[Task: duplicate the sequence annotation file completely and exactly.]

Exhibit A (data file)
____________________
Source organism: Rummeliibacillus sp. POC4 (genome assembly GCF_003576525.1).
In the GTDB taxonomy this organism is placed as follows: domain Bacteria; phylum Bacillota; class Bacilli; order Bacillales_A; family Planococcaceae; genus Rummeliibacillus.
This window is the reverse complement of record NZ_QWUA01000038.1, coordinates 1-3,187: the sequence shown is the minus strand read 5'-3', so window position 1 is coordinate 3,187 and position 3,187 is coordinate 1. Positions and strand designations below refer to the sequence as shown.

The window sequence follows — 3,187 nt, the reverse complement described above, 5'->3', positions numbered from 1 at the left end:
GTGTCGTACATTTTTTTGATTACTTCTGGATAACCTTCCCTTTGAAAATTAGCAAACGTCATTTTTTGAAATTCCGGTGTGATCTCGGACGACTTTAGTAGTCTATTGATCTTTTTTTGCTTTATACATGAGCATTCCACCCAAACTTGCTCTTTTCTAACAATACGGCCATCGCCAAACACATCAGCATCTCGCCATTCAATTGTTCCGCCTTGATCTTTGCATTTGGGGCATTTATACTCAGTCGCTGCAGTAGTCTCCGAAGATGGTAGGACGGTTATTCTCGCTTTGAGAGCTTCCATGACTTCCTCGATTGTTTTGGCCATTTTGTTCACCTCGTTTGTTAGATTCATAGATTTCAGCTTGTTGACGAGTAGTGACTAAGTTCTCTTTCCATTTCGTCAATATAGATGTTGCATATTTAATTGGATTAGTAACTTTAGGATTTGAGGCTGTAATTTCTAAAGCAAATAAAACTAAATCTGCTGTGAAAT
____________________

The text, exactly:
Source organism: Rummeliibacillus sp. POC4 (genome assembly GCF_003576525.1).
In the GTDB taxonomy this organism is placed as follows: domain Bacteria; phylum Bacillota; class Bacilli; order Bacillales_A; family Planococcaceae; genus Rummeliibacillus.
This window is the reverse complement of record NZ_QWUA01000038.1, coordinates 1-3,187: the sequence shown is the minus strand read 5'-3', so window position 1 is coordinate 3,187 and position 3,187 is coordinate 1. Positions and strand designations below refer to the sequence as shown.

The window sequence follows — 3,187 nt, the reverse complement described above, 5'->3', positions numbered from 1 at the left end:
GTGTCGTACATTTTTTTGATTACTTCTGGATAACCTTCCCTTTGAAAATTAGCAAACGTCATTTTTTGAAATTCCGGTGTGATCTCGGACGACTTTAGTAGTCTATTGATCTTTTTTTGCTTTATACATGAGCATTCCACCCAAACTTGCTCTTTTCTAACAATACGGCCATCGCCAAACACATCAGCATCTCGCCATTCAATTGTTCCGCCTTGATCTTTGCATTTGGGGCATTTATACTCAGTCGCTGCAGTAGTCTCCGAAGATGGTAGGACGGTTATTCTCGCTTTGAGAGCTTCCATGACTTCCTCGATTGTTTTGGCCATTTTGTTCACCTCGTTTGTTAGATTCATAGATTTCAGCTTGTTGACGAGTAGTGACTAAGTTCTCTTTCCATTTCGTCAATATAGATGTTGCATATTTAATTGGATTAGTAACTTTAGGATTTGAGGCTGTAATTTCTAAAGCAAATAAAACTAAATCTGCTGTGAAAT